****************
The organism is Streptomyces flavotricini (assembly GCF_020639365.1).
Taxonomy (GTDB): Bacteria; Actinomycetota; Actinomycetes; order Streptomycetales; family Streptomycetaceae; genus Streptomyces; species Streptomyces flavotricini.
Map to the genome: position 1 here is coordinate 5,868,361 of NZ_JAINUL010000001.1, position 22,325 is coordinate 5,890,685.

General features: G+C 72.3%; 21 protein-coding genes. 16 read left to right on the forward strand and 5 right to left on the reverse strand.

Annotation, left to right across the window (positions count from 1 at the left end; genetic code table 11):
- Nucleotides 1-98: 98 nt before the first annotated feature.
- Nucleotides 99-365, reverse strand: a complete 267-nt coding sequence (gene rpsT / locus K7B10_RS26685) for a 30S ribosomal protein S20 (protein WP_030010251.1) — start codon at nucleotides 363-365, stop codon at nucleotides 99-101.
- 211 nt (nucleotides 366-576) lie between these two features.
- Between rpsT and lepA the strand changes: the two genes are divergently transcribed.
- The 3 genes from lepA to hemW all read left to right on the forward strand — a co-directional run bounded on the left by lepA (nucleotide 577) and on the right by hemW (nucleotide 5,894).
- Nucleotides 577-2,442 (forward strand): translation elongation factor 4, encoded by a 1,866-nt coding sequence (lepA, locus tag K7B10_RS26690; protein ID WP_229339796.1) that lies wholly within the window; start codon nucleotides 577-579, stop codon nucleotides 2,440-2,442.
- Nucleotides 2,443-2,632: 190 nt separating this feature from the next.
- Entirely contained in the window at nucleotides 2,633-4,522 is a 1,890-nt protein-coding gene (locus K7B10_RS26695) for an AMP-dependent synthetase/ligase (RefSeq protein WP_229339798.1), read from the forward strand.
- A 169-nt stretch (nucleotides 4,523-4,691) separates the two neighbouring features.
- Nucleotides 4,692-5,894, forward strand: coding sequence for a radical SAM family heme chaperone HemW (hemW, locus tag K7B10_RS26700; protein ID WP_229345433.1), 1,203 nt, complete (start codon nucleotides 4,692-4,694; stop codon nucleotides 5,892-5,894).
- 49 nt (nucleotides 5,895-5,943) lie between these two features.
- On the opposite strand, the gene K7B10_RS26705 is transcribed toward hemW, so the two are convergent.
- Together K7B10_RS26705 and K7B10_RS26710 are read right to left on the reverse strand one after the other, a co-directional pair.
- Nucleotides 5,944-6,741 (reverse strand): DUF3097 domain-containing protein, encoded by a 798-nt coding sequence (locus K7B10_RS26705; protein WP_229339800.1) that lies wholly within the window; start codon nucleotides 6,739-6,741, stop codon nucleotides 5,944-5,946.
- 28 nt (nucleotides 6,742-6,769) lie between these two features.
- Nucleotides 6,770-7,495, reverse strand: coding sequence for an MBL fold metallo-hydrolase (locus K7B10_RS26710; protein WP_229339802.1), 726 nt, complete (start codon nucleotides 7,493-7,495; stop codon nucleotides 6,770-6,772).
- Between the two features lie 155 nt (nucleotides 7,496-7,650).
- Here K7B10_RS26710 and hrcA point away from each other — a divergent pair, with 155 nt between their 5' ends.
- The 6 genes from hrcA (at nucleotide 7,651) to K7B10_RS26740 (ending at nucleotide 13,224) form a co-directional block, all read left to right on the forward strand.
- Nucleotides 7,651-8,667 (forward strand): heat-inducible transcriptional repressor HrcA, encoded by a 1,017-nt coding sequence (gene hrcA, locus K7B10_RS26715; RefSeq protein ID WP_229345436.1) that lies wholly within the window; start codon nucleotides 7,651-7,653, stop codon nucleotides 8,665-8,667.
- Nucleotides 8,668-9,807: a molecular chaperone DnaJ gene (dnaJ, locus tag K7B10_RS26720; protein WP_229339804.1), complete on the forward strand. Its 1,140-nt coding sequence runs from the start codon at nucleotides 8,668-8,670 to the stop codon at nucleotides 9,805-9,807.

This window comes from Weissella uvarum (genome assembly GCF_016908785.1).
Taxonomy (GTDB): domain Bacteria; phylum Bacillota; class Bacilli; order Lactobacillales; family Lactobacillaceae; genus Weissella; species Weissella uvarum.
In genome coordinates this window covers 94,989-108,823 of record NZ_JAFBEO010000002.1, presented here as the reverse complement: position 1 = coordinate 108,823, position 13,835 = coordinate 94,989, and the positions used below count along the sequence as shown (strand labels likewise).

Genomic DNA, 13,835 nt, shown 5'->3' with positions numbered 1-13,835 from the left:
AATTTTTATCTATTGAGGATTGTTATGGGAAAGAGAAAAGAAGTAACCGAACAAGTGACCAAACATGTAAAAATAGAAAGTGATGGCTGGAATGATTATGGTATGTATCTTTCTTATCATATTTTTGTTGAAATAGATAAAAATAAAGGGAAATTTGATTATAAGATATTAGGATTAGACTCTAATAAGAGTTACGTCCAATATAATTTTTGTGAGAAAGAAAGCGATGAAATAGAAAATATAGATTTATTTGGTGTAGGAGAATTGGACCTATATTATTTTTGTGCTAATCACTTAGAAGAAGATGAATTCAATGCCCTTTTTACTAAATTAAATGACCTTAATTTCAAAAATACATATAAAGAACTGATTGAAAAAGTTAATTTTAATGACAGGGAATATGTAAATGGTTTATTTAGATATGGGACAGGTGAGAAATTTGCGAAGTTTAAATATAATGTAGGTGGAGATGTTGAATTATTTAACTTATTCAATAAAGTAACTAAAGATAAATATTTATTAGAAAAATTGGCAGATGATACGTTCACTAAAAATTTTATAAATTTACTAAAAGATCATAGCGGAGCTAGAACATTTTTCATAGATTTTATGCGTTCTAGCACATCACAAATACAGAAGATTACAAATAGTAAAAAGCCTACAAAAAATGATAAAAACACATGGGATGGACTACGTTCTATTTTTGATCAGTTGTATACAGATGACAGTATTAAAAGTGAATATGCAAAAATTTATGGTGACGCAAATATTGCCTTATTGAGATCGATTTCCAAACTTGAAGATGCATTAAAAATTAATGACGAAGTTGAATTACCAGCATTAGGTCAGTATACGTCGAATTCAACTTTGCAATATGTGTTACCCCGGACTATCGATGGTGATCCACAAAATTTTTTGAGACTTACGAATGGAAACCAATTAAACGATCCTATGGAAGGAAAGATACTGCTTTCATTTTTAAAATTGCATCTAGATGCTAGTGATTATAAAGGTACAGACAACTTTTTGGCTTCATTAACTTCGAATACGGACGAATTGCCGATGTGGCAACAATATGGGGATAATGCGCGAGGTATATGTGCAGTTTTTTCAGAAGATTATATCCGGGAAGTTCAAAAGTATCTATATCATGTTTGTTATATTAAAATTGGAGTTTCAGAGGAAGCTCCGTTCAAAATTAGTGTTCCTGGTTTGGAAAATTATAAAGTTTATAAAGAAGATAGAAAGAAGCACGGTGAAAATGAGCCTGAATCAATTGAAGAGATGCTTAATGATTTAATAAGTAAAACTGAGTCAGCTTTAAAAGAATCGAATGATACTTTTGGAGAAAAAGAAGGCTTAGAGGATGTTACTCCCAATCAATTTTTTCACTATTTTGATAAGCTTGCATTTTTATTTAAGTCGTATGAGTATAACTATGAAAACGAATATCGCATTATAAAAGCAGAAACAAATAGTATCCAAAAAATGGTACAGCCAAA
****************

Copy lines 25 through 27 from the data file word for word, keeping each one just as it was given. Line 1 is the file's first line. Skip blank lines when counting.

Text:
- Nucleotides 7,651-8,667 (forward strand): heat-inducible transcriptional repressor HrcA, encoded by a 1,017-nt coding sequence (gene hrcA, locus K7B10_RS26715; RefSeq protein ID WP_229345436.1) that lies wholly within the window; start codon nucleotides 7,651-7,653, stop codon nucleotides 8,665-8,667.
- Nucleotides 8,668-9,807: a molecular chaperone DnaJ gene (dnaJ, locus tag K7B10_RS26720; protein WP_229339804.1), complete on the forward strand. Its 1,140-nt coding sequence runs from the start codon at nucleotides 8,668-8,670 to the stop codon at nucleotides 9,805-9,807.

This window comes from Weissella uvarum (genome assembly GCF_016908785.1).